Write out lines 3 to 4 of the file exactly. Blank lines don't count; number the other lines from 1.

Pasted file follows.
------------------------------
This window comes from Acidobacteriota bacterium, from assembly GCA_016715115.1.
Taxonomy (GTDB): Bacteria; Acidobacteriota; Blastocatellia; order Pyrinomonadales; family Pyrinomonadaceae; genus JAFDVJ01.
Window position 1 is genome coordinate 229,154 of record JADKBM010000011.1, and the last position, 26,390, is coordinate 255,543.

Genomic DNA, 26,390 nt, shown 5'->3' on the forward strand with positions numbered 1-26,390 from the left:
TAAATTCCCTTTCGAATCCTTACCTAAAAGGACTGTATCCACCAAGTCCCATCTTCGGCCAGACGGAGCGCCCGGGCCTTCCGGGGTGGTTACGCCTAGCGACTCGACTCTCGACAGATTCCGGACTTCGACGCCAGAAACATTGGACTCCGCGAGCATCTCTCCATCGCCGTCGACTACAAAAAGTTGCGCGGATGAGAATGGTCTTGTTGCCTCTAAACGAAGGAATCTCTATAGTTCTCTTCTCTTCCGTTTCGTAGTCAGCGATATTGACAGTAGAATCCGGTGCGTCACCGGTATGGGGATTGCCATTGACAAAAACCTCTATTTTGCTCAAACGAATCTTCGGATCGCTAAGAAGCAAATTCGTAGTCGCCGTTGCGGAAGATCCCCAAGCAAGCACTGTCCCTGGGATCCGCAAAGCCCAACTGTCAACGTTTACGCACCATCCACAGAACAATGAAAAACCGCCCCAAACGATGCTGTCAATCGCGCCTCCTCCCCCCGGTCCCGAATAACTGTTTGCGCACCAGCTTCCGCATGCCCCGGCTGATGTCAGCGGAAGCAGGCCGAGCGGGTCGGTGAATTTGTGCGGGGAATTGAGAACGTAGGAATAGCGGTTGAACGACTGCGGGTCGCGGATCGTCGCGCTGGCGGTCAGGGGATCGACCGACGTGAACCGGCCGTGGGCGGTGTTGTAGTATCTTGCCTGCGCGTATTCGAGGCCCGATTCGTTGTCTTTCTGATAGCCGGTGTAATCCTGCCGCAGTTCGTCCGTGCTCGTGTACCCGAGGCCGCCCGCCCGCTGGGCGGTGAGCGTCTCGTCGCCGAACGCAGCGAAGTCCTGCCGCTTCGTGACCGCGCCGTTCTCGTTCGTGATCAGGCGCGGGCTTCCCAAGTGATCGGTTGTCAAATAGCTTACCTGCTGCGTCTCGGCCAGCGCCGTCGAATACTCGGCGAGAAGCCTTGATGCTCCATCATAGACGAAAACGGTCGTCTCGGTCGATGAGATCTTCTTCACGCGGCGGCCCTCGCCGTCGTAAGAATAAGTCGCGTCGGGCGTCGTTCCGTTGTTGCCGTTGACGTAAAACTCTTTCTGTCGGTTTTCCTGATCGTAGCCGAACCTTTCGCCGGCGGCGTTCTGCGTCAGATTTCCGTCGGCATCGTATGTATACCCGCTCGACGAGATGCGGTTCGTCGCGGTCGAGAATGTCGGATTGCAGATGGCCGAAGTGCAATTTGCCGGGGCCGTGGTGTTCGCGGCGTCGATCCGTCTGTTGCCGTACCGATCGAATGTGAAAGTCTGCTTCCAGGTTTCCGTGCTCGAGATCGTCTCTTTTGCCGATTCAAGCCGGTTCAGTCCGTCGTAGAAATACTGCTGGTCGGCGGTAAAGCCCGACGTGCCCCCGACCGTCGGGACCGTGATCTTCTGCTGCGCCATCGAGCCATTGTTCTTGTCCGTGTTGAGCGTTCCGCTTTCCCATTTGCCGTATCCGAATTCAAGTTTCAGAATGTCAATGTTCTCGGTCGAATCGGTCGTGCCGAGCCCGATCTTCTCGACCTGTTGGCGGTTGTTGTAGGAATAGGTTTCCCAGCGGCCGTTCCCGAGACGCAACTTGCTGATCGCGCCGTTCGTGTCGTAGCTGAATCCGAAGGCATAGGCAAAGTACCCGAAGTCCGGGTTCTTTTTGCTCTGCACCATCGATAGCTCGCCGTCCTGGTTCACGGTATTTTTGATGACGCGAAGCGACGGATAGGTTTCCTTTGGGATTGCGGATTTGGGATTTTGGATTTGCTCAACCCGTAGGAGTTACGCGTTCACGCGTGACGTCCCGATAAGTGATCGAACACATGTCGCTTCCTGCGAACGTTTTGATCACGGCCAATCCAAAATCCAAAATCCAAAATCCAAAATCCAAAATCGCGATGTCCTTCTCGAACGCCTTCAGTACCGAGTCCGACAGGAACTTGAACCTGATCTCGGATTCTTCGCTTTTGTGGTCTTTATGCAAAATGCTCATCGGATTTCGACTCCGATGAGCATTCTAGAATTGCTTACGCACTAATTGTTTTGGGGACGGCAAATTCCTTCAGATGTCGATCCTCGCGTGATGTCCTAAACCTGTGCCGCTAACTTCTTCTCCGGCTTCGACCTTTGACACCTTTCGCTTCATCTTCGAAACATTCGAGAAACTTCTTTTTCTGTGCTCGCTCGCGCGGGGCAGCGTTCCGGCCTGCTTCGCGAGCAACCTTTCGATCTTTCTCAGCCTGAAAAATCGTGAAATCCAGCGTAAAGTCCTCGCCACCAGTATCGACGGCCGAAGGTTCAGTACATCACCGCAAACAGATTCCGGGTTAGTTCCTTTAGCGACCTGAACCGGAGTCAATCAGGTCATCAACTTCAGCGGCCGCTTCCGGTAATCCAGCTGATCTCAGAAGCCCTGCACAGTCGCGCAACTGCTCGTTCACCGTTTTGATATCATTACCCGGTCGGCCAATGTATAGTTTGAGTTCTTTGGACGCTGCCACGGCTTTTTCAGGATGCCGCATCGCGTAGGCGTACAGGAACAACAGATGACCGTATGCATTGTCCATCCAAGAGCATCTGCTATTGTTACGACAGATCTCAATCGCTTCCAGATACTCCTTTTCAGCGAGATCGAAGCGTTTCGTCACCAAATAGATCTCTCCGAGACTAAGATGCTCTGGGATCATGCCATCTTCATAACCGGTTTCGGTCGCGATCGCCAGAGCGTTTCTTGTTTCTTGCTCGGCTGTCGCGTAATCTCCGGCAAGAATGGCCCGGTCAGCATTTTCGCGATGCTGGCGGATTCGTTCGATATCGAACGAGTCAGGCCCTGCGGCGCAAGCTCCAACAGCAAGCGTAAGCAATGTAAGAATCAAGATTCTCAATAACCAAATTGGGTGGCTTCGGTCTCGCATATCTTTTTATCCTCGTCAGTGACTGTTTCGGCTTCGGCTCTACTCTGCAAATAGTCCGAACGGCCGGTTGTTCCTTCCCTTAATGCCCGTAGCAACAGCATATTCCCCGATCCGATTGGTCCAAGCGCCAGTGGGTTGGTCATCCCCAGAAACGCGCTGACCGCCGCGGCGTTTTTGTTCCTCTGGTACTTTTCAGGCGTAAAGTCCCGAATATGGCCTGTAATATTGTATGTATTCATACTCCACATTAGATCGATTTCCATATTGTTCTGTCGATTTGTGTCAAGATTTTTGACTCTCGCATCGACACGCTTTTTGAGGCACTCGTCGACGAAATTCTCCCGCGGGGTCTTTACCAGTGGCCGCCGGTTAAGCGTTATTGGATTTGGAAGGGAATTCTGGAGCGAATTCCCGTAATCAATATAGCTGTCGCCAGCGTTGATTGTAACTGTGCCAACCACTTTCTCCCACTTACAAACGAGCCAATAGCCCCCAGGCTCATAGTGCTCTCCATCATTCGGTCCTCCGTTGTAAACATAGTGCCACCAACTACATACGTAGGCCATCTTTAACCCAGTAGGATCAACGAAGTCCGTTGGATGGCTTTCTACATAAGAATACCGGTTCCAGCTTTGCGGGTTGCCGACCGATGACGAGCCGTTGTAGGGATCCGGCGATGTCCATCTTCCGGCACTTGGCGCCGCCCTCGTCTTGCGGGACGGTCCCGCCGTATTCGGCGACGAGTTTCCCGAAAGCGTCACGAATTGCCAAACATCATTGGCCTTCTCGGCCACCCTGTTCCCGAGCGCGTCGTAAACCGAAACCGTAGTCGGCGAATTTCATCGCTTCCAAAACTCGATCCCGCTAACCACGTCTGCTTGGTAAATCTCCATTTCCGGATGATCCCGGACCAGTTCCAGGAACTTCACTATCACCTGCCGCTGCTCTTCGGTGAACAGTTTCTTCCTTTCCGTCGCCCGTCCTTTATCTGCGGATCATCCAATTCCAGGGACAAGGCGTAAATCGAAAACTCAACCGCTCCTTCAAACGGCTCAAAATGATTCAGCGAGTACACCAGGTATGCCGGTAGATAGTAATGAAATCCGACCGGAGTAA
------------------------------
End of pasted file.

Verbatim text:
Window position 1 is genome coordinate 229,154 of record JADKBM010000011.1, and the last position, 26,390, is coordinate 255,543.

Genomic DNA, 26,390 nt, shown 5'->3' on the forward strand with positions numbered 1-26,390 from the left: